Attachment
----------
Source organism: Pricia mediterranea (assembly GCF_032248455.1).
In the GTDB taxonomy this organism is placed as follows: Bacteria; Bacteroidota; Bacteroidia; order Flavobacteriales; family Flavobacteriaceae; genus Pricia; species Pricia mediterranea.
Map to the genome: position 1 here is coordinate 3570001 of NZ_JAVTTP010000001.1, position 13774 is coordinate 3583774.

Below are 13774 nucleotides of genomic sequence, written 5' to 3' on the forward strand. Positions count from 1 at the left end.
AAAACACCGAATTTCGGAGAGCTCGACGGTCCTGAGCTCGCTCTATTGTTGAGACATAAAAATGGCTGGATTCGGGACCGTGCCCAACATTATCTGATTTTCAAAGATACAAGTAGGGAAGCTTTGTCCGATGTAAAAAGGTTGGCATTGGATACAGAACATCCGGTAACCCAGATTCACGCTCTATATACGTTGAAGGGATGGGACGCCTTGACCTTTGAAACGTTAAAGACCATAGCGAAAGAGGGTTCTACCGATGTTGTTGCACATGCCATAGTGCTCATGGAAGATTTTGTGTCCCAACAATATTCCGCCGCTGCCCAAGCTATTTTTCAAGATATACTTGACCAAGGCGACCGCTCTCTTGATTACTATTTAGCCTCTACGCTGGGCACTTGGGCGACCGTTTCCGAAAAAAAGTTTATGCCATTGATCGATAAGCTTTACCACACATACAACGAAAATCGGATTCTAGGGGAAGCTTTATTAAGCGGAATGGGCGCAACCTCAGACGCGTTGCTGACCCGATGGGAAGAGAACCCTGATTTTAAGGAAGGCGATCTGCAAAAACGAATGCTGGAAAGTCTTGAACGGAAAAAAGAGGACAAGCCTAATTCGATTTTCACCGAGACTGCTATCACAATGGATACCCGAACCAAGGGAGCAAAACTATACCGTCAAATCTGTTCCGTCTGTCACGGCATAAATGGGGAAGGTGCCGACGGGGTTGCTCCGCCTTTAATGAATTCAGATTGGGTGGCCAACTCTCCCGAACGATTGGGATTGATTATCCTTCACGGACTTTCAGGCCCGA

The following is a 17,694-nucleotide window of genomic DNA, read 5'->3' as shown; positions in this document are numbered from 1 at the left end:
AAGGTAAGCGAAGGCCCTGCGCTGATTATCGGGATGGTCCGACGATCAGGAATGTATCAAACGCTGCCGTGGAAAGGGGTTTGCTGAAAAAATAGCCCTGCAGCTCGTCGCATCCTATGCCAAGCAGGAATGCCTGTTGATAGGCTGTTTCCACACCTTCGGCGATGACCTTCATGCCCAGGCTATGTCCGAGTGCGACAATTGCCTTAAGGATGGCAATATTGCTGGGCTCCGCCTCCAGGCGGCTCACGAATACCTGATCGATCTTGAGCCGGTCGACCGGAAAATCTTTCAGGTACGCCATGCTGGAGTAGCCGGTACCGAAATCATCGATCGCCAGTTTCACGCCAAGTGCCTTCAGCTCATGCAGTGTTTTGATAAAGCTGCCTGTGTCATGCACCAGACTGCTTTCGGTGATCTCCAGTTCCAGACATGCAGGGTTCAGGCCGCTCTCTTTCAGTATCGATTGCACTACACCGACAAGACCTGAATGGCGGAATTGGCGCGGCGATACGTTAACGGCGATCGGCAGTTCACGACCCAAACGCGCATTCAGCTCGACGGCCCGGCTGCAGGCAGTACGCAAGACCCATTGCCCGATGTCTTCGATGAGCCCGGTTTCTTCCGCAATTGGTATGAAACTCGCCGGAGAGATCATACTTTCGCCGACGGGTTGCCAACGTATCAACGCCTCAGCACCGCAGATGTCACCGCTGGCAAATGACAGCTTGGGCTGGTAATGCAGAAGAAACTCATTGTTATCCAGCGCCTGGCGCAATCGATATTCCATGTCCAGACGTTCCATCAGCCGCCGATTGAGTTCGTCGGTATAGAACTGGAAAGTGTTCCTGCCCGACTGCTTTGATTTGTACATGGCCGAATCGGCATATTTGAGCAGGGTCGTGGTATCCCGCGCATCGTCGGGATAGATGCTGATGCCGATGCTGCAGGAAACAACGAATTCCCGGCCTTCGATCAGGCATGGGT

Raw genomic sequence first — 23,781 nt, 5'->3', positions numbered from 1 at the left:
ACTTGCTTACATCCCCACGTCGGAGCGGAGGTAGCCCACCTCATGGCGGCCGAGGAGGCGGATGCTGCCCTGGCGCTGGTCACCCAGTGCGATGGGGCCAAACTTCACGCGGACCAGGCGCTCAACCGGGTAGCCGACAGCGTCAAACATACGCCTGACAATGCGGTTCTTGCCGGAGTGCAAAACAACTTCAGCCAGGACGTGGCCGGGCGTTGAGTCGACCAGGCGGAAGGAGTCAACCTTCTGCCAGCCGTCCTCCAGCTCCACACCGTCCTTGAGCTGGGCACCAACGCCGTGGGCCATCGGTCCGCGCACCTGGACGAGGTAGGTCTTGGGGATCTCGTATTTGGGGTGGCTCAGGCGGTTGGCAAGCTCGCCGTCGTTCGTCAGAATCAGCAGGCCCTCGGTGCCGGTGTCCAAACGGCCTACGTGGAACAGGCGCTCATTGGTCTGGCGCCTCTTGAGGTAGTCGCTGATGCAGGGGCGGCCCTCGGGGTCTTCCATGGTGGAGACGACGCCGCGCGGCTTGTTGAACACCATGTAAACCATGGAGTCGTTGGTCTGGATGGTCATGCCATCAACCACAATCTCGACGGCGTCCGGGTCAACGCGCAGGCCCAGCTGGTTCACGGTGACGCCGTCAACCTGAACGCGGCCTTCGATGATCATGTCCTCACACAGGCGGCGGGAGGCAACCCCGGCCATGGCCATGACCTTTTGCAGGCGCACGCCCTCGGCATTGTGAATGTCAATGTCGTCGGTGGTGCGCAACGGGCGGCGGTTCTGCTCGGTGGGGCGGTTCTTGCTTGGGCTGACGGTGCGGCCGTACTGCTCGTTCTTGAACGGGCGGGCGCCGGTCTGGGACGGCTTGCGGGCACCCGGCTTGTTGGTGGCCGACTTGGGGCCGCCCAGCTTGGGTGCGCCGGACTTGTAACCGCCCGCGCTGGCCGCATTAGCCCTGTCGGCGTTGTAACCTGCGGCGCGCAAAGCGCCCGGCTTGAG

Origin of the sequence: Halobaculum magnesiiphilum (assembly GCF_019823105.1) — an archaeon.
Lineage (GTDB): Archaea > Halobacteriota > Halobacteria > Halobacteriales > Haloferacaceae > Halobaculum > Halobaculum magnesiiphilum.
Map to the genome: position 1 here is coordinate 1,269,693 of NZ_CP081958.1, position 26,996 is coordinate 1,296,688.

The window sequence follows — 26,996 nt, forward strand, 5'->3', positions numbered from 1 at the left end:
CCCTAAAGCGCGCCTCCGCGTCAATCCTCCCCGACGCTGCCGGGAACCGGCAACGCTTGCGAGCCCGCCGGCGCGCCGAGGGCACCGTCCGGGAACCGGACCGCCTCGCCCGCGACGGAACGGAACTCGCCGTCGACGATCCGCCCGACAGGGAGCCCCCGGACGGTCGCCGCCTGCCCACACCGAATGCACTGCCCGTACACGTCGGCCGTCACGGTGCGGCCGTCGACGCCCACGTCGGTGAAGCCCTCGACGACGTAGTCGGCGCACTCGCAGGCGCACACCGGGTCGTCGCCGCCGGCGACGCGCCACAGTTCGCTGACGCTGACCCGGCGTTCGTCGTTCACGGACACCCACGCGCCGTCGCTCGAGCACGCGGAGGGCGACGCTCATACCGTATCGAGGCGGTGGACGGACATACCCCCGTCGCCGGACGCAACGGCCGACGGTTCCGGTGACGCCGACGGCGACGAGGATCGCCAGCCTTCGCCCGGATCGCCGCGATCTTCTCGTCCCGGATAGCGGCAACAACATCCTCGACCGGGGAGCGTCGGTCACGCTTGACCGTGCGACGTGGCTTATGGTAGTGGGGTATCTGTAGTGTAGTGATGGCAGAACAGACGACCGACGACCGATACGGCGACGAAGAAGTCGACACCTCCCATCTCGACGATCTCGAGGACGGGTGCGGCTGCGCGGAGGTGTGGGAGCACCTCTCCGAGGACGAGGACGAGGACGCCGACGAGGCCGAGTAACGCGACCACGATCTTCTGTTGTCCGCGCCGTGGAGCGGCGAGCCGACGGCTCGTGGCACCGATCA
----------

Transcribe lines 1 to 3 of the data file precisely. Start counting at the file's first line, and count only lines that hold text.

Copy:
Source organism: Pricia mediterranea (assembly GCF_032248455.1).
In the GTDB taxonomy this organism is placed as follows: Bacteria; Bacteroidota; Bacteroidia; order Flavobacteriales; family Flavobacteriaceae; genus Pricia; species Pricia mediterranea.
Map to the genome: position 1 here is coordinate 3570001 of NZ_JAVTTP010000001.1, position 13774 is coordinate 3583774.